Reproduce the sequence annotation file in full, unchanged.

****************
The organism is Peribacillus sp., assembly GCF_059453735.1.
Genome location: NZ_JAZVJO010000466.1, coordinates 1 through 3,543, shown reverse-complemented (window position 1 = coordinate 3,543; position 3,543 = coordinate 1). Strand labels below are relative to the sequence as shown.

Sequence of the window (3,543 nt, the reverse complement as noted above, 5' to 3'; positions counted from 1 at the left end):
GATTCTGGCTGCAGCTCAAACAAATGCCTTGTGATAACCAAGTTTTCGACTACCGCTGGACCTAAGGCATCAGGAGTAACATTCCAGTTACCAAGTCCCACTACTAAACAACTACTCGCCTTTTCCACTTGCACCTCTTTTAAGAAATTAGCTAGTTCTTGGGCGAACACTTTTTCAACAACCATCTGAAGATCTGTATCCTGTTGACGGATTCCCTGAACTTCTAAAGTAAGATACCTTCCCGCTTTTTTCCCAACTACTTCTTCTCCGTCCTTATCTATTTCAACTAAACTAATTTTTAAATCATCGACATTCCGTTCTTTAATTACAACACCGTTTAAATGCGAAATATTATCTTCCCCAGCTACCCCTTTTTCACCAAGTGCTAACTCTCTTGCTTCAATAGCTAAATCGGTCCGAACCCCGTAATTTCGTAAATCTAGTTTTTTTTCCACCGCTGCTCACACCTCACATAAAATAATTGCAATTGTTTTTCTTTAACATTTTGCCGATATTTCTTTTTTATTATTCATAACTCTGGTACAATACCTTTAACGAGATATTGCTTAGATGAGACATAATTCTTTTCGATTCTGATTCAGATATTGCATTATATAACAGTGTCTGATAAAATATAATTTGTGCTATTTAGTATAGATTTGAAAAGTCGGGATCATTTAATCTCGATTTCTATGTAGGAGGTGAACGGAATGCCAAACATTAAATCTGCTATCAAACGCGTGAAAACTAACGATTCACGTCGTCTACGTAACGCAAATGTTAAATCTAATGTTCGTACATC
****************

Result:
The organism is Peribacillus sp., assembly GCF_059453735.1.
Genome location: NZ_JAZVJO010000466.1, coordinates 1 through 3,543, shown reverse-complemented (window position 1 = coordinate 3,543; position 3,543 = coordinate 1). Strand labels below are relative to the sequence as shown.

Sequence of the window (3,543 nt, the reverse complement as noted above, 5' to 3'; positions counted from 1 at the left end):
GATTCTGGCTGCAGCTCAAACAAATGCCTTGTGATAACCAAGTTTTCGACTACCGCTGGACCTAAGGCATCAGGAGTAACATTCCAGTTACCAAGTCCCACTACTAAACAACTACTCGCCTTTTCCACTTGCACCTCTTTTAAGAAATTAGCTAGTTCTTGGGCGAACACTTTTTCAACAACCATCTGAAGATCTGTATCCTGTTGACGGATTCCCTGAACTTCTAAAGTAAGATACCTTCCCGCTTTTTTCCCAACTACTTCTTCTCCGTCCTTATCTATTTCAACTAAACTAATTTTTAAATCATCGACATTCCGTTCTTTAATTACAACACCGTTTAAATGCGAAATATTATCTTCCCCAGCTACCCCTTTTTCACCAAGTGCTAACTCTCTTGCTTCAATAGCTAAATCGGTCCGAACCCCGTAATTTCGTAAATCTAGTTTTTTTTCCACCGCTGCTCACACCTCACATAAAATAATTGCAATTGTTTTTCTTTAACATTTTGCCGATATTTCTTTTTTATTATTCATAACTCTGGTACAATACCTTTAACGAGATATTGCTTAGATGAGACATAATTCTTTTCGATTCTGATTCAGATATTGCATTATATAACAGTGTCTGATAAAATATAATTTGTGCTATTTAGTATAGATTTGAAAAGTCGGGATCATTTAATCTCGATTTCTATGTAGGAGGTGAACGGAATGCCAAACATTAAATCTGCTATCAAACGCGTGAAAACTAACGATTCACGTCGTCTACGTAACGCAAATGTTAAATCTAATGTTCGTACATC